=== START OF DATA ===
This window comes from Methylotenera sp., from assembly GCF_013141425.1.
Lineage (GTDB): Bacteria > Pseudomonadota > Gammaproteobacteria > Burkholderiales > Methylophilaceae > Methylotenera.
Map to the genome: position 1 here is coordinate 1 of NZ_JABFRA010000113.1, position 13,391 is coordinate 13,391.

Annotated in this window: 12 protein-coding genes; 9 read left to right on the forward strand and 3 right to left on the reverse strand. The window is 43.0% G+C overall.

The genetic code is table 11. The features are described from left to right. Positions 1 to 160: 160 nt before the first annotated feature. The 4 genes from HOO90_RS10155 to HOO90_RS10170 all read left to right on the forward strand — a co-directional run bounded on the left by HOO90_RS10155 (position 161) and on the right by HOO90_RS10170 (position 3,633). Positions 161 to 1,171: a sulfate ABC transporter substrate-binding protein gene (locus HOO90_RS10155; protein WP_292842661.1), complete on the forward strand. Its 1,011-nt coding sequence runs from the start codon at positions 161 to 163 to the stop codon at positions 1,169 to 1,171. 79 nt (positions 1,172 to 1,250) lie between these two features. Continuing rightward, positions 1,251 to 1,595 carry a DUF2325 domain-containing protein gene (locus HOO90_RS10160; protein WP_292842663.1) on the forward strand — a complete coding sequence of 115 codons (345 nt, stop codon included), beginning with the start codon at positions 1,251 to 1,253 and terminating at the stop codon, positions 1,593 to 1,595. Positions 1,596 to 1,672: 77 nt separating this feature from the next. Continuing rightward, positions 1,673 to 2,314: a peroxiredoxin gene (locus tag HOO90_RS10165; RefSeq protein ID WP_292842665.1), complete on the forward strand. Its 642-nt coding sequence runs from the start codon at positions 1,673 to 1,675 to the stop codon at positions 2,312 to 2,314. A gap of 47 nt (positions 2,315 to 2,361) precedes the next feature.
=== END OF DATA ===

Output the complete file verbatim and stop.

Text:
This window comes from Methylotenera sp., from assembly GCF_013141425.1.
Lineage (GTDB): Bacteria > Pseudomonadota > Gammaproteobacteria > Burkholderiales > Methylophilaceae > Methylotenera.
Map to the genome: position 1 here is coordinate 1 of NZ_JABFRA010000113.1, position 13,391 is coordinate 13,391.

Annotated in this window: 12 protein-coding genes; 9 read left to right on the forward strand and 3 right to left on the reverse strand. The window is 43.0% G+C overall.

The genetic code is table 11. The features are described from left to right. Positions 1 to 160: 160 nt before the first annotated feature. The 4 genes from HOO90_RS10155 to HOO90_RS10170 all read left to right on the forward strand — a co-directional run bounded on the left by HOO90_RS10155 (position 161) and on the right by HOO90_RS10170 (position 3,633). Positions 161 to 1,171: a sulfate ABC transporter substrate-binding protein gene (locus HOO90_RS10155; protein WP_292842661.1), complete on the forward strand. Its 1,011-nt coding sequence runs from the start codon at positions 161 to 163 to the stop codon at positions 1,169 to 1,171. 79 nt (positions 1,172 to 1,250) lie between these two features. Continuing rightward, positions 1,251 to 1,595 carry a DUF2325 domain-containing protein gene (locus HOO90_RS10160; protein WP_292842663.1) on the forward strand — a complete coding sequence of 115 codons (345 nt, stop codon included), beginning with the start codon at positions 1,251 to 1,253 and terminating at the stop codon, positions 1,593 to 1,595. Positions 1,596 to 1,672: 77 nt separating this feature from the next. Continuing rightward, positions 1,673 to 2,314: a peroxiredoxin gene (locus tag HOO90_RS10165; RefSeq protein ID WP_292842665.1), complete on the forward strand. Its 642-nt coding sequence runs from the start codon at positions 1,673 to 1,675 to the stop codon at positions 2,312 to 2,314. A gap of 47 nt (positions 2,315 to 2,361) precedes the next feature.